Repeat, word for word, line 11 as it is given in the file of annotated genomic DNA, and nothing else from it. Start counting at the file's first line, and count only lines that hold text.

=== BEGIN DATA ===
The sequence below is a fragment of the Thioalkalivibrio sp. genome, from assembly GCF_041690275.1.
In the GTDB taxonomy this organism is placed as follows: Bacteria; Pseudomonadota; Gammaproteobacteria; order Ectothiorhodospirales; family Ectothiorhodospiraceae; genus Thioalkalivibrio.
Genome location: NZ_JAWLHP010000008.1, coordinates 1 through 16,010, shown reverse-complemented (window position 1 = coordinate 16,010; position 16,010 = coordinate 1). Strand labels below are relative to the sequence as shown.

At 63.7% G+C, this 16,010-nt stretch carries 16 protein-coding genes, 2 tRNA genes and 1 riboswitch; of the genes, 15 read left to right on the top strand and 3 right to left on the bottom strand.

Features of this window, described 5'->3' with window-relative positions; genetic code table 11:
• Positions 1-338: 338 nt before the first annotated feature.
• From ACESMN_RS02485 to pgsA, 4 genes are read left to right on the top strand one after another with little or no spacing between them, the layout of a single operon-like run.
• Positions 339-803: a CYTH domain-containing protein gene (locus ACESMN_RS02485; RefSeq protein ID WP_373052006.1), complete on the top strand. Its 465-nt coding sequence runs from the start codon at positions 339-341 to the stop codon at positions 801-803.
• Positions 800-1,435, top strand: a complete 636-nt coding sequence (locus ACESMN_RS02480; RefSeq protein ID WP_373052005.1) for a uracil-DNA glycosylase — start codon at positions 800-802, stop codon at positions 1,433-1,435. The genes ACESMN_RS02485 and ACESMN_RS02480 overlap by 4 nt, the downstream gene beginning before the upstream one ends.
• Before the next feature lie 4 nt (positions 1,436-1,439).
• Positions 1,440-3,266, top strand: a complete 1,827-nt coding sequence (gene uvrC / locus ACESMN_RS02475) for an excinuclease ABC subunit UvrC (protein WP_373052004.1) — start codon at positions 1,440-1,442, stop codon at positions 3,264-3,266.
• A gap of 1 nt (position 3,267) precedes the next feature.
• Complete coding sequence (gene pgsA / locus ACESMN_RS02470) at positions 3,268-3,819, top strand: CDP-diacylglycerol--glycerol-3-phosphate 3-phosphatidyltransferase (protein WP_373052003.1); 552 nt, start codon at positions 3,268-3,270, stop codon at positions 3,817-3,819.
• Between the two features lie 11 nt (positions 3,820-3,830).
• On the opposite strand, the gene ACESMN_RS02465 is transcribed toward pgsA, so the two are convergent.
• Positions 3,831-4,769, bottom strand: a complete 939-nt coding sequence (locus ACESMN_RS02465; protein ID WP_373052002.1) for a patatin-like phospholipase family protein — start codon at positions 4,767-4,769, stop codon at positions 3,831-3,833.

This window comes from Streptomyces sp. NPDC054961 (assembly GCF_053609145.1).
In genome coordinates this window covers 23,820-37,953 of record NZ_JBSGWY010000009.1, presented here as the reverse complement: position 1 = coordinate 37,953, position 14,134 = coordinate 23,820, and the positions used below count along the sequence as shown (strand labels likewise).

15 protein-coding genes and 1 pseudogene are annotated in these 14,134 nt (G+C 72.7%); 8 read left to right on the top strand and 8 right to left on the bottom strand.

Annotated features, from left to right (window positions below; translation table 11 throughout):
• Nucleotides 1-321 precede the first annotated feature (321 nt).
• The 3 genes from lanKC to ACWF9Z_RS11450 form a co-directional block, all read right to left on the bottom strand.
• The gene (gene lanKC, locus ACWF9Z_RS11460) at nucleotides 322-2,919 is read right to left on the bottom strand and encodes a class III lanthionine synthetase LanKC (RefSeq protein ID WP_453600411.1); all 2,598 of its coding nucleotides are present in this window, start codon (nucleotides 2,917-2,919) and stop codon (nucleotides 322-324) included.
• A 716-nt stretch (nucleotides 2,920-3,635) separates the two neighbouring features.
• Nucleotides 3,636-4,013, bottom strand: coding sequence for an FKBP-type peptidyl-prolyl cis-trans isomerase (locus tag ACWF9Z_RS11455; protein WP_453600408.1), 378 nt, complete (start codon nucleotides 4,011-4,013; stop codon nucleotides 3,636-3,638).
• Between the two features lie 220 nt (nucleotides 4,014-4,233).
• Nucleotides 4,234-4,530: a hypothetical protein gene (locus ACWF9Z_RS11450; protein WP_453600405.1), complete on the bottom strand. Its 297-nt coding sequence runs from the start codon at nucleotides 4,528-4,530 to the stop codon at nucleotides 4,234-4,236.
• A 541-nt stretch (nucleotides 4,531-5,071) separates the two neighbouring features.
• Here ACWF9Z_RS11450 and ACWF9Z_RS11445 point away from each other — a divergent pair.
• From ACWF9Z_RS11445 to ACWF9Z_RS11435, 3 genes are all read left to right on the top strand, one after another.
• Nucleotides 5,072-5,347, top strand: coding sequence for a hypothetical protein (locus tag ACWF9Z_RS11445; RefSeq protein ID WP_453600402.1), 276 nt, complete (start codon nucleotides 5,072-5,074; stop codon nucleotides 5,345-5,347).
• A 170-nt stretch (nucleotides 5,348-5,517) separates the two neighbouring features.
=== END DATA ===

• Positions 1,440-3,266, top strand: a complete 1,827-nt coding sequence (gene uvrC / locus ACESMN_RS02475) for an excinuclease ABC subunit UvrC (protein WP_373052004.1) — start codon at positions 1,440-1,442, stop codon at positions 3,264-3,266.